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You are here: Home / Personal Tech / Mozilla Outlines Plans for Firefox 4
Mozilla Outlines Plans for Firefox 4 To Overtake Chrome
Mozilla Outlines Plans for Firefox 4 To Overtake Chrome
By Mark Long / CRM Daily Like this on Facebook Tweet this Link thison Linkedin Link this on Google Plus
Mozilla gave developers a heads-up Monday on its plans to release a new version of Firefox featuring advanced HTML5 capabilities. Reacting to the recent market-share success of Google's lightning-fast Chrome browser, Mozilla said one of the priorities for its forthcoming Firefox 4 release is to make the next-generation browser "super-duper fast."

With Firefox 4, the ultimate aim for Mozilla is to develop a technology base that is fast, secure and optimized, noted Firefox Director Mike Beltzner. "For users, we want to build a product that is fast, friendly and empowering," Beltzner told the Mozilla developer community on Monday. "For developers, we want to give them tools for capable, fast Web access."

Overcoming Flat Growth

However, it's not just the next version of Firefox that needs to be fast. The Firefox development team needs to hustle because Chrome growth in the global browser market has been outpacing all its rivals for the past several months.

According to the latest data from Net Applications, Chrome increased its market share to 6.7 percent in April -- which is about five percentage points higher than it was a year ago. Moreover, Google Chrome has been the major beneficiary of Microsoft's weakness in the browser market over the course of the past 12 months, a role that Firefox used to enjoy.

The global market share held by Internet Explorer hit a 12-month low of 59.95 percent at the end of April, and over that period Chrome received the lion's share of Microsoft's percentage slide. Meanwhile, Mozilla's share of the browser market in April continued to hover at 23.8 percent, up only slightly from April 2009.

Beltzner hopes the addition of advanced capabilities to Firefox 4 like HTML5, 64-bit computing support, and reduced I/O operations on the main thread will help. However, none of these advancements will do anything to help Mozilla counter one of Chrome's major strengths apart from sheer speed -- the advertising and web-promotion power of Google.

Firefox 4 Milestones

With Firefox 4, the product's development team aims to deliver a sleeker and simpler user interface as the default, performance optimizations, and faster navigation. To speed things along for users, Firefox 4 will add dedicated application tabs. Users also will be able to install add-ons without having to restart the browser.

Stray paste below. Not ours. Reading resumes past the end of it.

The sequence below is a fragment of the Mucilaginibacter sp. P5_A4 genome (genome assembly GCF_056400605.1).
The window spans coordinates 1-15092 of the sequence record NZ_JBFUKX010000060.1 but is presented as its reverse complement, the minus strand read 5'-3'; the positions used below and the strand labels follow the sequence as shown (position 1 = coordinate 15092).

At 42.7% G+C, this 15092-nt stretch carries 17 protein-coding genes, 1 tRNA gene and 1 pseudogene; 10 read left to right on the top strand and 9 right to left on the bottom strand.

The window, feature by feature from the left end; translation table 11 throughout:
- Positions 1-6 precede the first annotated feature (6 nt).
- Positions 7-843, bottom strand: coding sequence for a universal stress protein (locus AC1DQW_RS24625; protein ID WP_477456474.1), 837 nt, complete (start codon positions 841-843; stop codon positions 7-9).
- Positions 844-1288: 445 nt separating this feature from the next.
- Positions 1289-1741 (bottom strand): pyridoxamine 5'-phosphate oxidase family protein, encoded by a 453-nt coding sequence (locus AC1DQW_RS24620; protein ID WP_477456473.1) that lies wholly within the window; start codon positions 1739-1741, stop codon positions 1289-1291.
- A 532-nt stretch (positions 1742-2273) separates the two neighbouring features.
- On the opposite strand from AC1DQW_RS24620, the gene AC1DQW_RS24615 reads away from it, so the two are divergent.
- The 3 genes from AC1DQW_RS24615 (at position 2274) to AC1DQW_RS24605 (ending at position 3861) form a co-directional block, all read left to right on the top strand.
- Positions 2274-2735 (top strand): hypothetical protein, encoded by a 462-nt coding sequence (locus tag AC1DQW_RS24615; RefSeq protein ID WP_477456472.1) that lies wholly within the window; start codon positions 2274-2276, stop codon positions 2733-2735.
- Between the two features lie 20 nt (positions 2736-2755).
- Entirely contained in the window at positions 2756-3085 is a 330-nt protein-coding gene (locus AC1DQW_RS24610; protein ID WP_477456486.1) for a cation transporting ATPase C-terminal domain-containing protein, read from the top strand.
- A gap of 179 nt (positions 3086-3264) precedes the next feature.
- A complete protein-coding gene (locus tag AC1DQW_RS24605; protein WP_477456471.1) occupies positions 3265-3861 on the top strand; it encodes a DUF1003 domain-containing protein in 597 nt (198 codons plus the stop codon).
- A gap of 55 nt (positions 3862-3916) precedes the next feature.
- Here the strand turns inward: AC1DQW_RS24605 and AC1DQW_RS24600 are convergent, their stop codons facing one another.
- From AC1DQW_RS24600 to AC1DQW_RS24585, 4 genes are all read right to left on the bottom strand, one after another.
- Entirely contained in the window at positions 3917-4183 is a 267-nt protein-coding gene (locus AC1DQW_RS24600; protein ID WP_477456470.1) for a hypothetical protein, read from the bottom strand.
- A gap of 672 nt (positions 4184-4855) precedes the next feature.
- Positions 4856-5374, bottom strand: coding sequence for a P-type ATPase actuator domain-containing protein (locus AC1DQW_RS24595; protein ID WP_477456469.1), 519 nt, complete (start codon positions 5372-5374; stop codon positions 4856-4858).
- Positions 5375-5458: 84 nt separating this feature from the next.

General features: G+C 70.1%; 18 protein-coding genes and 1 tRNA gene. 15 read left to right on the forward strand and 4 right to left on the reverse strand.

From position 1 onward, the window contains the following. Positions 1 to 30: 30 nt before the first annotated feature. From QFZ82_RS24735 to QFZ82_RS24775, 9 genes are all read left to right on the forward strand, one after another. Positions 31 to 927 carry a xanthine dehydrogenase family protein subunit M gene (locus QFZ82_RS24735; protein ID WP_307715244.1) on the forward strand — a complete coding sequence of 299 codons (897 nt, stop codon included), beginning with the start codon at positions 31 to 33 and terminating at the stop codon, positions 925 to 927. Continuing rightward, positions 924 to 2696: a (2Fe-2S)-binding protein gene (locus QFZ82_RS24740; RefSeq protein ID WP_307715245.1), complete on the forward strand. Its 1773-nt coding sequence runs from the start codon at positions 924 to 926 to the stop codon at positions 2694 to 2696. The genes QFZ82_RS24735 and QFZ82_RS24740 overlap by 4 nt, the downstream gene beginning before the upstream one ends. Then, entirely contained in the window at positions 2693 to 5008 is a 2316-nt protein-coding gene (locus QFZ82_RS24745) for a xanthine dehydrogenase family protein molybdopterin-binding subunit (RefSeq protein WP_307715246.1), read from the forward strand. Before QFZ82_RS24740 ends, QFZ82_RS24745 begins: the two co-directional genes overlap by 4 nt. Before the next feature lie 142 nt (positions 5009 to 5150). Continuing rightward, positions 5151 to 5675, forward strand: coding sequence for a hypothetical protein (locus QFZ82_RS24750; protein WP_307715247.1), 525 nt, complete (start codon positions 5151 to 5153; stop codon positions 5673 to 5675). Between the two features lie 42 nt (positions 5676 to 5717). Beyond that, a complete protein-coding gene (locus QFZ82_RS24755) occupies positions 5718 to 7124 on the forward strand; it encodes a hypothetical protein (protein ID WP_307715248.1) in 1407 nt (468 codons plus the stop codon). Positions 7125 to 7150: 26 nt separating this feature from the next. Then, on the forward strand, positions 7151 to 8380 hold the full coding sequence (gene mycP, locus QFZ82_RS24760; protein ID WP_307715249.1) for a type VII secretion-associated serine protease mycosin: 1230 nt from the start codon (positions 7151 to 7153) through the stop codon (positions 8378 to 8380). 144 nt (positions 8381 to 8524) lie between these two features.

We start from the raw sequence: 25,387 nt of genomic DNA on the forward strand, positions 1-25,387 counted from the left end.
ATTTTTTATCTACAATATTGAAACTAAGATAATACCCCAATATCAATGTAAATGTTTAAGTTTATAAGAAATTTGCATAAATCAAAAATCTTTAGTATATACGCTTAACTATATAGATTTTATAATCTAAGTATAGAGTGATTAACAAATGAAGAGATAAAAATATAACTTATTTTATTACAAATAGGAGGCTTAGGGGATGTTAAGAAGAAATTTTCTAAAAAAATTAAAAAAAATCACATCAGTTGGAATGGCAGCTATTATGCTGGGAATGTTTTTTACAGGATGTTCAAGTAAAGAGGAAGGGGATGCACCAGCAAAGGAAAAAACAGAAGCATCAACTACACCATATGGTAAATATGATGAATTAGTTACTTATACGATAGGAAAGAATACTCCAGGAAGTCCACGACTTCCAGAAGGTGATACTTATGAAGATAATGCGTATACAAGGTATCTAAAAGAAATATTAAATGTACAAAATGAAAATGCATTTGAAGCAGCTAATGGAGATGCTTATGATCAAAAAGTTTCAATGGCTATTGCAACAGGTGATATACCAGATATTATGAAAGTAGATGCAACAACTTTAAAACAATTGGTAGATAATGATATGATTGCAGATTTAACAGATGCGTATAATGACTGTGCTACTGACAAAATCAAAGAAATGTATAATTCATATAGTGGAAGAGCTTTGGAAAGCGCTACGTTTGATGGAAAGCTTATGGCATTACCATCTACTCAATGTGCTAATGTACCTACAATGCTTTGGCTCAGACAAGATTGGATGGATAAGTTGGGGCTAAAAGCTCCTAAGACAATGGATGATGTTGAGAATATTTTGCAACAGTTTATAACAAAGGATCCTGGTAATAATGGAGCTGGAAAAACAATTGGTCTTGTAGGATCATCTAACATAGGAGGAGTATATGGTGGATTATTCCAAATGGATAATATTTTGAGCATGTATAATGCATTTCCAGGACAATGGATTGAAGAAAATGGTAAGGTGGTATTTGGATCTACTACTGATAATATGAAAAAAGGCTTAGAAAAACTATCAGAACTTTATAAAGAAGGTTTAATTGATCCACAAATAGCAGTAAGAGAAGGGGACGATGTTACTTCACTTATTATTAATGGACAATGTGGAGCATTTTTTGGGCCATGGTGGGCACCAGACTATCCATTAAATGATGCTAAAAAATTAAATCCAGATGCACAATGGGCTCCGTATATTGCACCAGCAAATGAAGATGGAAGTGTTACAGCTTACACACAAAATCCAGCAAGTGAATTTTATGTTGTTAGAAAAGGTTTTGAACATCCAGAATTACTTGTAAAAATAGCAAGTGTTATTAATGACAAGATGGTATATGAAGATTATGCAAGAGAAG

Mozilla's plan right now is to have Firefox 4 available in a beta release next month and as a release candidate by October. However, Beltzner cautioned that both the new features and milestone dates for Firefox 4 are fluid and likely to change.

"As with past releases, we use dates to set targets for milestones, and then we work together to track to those targets," Beltzner wrote in a blog. "We always judge each milestone release against our basic criteria of quality, performance and usability, and we only ship when it's ready."

A major new browser release is no guarantee that Firefox will be able to return to the market growth it enjoyed until Google Chrome started picking up steam. If past results are any indication, the release of Firefox 4 will likely be market-share neutral, according to Net Applications Vice President Vince Vizzaccaro.

"I just did a quick review of Firefox major release dates, and the browser usage market share before and after those release dates," Vizzaccaro said. "There appears to be no correlation between Firefox major releases and changes in usage market share."

Tell Us What You Think


Posted: 2010-05-12 @ 11:00am PT
I wonder if Firefox is becoming irrelevant. IE is the standard for PCs (and best IMO), Chrome is now the lightweight, fast contender, Safari is only useful for Macs (slow on PCs) and the rest of are just footnotes. So where does FF fit into all of this? Not really sure... maybe FF will become mostly a Linux browser?

Walter Meding Jr.:
Posted: 2010-05-12 @ 7:20am PT
I had Firefox for some time. About 1 year ago, I got rid of it because on start up it was very slow. When you started it a second time, it was was pretty quick. But after the computer was first turned on, and when you wanted to start Firefox, you had to wait 30-40 seconds to turn on. I hope they fixed that problem. Other than that, it ran fine.

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